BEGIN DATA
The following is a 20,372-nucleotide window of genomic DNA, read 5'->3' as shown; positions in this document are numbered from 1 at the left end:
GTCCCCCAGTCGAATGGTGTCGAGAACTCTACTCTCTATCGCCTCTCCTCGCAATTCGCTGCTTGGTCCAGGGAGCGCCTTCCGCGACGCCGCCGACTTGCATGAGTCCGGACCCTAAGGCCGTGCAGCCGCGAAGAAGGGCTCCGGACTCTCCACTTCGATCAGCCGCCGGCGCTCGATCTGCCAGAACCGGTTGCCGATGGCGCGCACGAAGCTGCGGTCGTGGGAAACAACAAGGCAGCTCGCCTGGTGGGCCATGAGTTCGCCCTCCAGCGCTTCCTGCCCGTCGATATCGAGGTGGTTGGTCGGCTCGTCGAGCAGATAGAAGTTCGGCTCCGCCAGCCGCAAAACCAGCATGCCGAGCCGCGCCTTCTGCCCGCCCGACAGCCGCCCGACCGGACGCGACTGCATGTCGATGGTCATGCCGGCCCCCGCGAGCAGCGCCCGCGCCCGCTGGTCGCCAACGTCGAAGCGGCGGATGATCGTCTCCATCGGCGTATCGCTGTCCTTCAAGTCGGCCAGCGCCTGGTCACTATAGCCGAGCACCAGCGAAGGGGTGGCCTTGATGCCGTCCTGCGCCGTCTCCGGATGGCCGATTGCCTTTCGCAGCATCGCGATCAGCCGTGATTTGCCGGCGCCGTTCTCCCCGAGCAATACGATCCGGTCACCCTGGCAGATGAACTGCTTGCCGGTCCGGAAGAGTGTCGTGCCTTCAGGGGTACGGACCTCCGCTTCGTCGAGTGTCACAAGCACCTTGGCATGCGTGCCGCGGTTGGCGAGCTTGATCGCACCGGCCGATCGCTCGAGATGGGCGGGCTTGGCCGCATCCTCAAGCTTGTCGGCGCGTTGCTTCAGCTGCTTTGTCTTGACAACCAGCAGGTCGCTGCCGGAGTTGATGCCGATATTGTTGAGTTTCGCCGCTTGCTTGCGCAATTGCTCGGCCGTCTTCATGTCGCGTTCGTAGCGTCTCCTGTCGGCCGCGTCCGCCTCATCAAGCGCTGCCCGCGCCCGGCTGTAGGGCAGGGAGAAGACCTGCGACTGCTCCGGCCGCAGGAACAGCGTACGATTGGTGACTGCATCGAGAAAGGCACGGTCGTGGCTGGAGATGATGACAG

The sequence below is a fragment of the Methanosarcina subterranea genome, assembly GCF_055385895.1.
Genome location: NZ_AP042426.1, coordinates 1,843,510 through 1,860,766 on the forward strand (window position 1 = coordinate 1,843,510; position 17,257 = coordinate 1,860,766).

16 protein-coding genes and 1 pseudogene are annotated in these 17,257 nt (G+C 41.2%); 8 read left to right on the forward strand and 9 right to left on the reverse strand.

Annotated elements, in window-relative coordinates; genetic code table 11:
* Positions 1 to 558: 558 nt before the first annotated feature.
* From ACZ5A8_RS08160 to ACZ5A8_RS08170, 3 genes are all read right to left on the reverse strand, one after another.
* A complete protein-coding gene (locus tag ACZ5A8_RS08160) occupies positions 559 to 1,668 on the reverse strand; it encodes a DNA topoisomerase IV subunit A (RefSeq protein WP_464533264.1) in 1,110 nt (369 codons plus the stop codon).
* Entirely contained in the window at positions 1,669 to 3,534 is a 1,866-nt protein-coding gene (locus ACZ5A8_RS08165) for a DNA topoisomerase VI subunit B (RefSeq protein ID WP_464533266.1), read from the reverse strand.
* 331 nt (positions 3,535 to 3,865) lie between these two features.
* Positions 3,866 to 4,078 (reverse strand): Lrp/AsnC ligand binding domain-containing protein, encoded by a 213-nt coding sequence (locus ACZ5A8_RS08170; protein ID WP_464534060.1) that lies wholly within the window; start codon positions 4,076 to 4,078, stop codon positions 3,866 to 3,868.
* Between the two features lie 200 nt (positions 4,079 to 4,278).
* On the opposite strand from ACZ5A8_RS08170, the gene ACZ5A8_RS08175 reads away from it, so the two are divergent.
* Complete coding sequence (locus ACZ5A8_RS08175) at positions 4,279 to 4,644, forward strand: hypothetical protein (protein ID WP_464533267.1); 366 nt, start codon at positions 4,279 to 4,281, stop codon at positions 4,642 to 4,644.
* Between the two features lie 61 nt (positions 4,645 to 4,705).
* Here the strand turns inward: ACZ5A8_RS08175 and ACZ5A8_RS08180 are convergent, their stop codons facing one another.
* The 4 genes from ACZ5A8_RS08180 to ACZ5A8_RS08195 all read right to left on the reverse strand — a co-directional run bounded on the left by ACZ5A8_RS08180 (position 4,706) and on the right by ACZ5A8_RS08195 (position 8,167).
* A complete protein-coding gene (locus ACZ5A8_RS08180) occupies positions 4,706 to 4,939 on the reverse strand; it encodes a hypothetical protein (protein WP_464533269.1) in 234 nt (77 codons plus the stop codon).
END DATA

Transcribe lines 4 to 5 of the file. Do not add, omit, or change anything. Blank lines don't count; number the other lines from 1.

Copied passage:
Genome location: NZ_AP042426.1, coordinates 1,843,510 through 1,860,766 on the forward strand (window position 1 = coordinate 1,843,510; position 17,257 = coordinate 1,860,766).

16 protein-coding genes and 1 pseudogene are annotated in these 17,257 nt (G+C 41.2%); 8 read left to right on the forward strand and 9 right to left on the reverse strand.